It truly amuses me how the political elite (especially) in the US never stop saying how the US is the greatest democracy in the world, when in actual fact it is pretty much the worst.  One example: the determined efforts to prevent people from registering to vote - absolutely shameful.    




by Stephen Todd on March 05, 2016
Stephen Todd

Andre, your problem is not with the Greens / Ralph Nader - or it shouldn't be - it is with the 18th Century FPP electoral system, combined with the now-ridiculous "keep-the-mob-at-bay" Electoral College mechanism.

Adoption of the National Popular Vote (http://www.nationalpopularvote.com/) would be a significant improvement. 

by Lois Griffiths on March 06, 2016
Lois Griffiths

Andre, Ralph Nader didn't 'deliver us Bush' in 2000. The US Supreme Court did by stopping the Florida recount. Furthermore Al Gore caved in without putting up a fight.

by Fentex on March 06, 2016

Andre, Ralph Nader didn't 'deliver us Bush' in 2000. The US Supreme Court did by stopping the Florida recount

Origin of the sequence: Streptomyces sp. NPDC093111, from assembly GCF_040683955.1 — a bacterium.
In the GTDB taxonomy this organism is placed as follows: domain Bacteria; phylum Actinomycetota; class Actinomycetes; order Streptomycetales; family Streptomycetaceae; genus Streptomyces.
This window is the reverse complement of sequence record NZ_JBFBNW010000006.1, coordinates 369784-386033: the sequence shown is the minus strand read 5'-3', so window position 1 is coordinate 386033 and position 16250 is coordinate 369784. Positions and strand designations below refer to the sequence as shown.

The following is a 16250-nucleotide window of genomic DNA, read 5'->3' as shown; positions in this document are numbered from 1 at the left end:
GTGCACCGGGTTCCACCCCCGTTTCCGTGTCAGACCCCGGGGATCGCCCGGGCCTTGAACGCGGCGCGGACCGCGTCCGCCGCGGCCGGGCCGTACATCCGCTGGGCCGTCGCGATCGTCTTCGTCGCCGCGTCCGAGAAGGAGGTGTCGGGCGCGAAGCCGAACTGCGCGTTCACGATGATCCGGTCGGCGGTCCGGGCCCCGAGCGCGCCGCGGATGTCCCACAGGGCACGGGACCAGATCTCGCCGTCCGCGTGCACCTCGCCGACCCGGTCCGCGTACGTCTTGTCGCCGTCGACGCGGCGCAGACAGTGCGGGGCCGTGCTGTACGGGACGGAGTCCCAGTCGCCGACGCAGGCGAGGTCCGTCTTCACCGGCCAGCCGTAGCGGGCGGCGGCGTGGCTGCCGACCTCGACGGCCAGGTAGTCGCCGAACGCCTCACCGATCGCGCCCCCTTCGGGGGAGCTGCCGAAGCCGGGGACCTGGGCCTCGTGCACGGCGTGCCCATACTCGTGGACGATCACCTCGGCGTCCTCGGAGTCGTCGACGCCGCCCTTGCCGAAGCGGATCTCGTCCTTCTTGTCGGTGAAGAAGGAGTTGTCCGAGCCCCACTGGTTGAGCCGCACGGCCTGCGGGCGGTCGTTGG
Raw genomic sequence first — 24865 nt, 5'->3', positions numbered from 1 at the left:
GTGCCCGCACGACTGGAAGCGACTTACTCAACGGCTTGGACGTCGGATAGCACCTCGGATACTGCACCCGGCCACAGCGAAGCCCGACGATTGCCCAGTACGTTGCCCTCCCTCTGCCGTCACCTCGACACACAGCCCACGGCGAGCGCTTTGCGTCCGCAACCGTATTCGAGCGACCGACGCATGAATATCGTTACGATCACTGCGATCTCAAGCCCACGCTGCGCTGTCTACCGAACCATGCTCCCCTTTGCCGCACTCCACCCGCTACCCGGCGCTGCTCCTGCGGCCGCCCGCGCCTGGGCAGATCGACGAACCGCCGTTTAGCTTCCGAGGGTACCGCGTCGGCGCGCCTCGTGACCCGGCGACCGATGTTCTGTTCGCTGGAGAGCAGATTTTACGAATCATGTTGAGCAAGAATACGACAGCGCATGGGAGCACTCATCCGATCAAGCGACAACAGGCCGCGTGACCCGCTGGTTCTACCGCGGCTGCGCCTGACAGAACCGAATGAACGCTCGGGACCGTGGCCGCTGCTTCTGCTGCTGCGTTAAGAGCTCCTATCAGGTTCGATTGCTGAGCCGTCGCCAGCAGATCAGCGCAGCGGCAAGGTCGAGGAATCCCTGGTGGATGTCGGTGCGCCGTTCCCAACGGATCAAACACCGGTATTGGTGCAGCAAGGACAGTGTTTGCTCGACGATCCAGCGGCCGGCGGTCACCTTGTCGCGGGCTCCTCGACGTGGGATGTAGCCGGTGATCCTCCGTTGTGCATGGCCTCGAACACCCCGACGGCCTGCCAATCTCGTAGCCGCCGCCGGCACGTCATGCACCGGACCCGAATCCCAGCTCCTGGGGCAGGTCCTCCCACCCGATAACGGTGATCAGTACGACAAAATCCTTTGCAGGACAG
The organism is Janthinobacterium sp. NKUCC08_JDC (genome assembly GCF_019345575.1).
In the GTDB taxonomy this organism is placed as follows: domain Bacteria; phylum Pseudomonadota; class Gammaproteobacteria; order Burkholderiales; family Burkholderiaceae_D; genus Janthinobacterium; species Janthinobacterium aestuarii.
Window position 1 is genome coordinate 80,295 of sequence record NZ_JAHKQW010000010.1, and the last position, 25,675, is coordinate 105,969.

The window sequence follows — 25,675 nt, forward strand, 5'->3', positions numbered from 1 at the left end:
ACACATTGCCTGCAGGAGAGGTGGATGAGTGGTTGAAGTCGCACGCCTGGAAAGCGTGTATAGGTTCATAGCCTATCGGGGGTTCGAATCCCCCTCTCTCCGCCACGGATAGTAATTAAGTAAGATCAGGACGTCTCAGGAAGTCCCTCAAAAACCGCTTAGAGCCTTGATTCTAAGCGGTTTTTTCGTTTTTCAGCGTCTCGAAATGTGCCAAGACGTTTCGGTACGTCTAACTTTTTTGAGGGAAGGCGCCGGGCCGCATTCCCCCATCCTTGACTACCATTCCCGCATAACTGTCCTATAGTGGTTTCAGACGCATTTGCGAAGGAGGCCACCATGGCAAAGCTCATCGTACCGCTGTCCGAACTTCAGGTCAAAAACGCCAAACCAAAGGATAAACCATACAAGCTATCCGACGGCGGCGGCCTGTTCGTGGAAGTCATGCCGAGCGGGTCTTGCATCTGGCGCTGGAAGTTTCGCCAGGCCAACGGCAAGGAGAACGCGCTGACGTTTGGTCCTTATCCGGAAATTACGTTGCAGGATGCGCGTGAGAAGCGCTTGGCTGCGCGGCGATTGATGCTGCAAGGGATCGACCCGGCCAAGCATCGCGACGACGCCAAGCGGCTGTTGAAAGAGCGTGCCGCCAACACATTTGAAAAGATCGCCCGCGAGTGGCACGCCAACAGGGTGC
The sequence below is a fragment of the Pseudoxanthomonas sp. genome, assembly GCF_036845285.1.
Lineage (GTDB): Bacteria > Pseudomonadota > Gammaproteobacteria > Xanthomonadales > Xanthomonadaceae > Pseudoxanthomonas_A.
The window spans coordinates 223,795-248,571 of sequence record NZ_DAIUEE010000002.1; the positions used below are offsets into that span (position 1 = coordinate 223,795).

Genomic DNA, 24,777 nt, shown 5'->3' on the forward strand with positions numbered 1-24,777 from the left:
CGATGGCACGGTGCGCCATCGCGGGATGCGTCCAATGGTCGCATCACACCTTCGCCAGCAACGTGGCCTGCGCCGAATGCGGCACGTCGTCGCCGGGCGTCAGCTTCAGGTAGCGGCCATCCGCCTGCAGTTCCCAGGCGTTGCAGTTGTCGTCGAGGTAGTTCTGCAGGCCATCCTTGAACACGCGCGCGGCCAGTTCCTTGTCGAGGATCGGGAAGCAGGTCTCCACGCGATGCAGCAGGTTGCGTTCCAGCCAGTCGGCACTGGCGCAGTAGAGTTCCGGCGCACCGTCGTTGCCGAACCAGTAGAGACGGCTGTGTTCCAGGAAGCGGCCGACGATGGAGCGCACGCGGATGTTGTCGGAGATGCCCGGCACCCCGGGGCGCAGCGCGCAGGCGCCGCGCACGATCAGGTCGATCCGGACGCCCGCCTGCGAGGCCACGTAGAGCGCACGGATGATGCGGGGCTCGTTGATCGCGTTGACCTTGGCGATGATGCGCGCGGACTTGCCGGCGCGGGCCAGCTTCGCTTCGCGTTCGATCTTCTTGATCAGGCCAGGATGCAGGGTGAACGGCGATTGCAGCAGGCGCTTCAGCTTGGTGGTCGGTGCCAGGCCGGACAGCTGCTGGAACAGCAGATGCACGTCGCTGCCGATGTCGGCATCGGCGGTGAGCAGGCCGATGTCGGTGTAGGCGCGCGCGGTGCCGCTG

Although I agree the Supreme court appeared to make an entirely partisan decision to advance Bush by preventing careful recounts, if I recall correctly, after the fact examination of the Florida vote (carried out post election by several newspapers) concluded Bush did win the states popular vote.

When it comes to worrying about the integrity of the U.S Presidential vote I think the machines used in, and odd results of, Ohio at the next election are far more worrisome.

by Moz on March 07, 2016

I think the republican problem is that if Trump loses he could quite easily pivot to support Hilary. It would be completely unheard of and against all the normal processes... where have we seen that recently? The question is whether it would work.

I think it would, because the people supporting him are not so much partisan as p*ssed off. If he starts focussing on the way the billionaires have bought the GOP process so blatantly and talks up Hillary as less bought, I think all bets are off. If he went for his natural ally in Saunders it would get very hard for the Democrats - I think a 3rd way coalition like that is extremely unlikely, but it would also amuse me immensely.

It's also worth looking at actual Trump policies rather than the performances. His whole anti-immigration thing is about making sure poor (read black) people get jobs rather than using Mexicans who ship money out of the country. There's a few things like that and the Tea Party is quite unhappy about them.

Post new comment

You must be logged in to post a comment.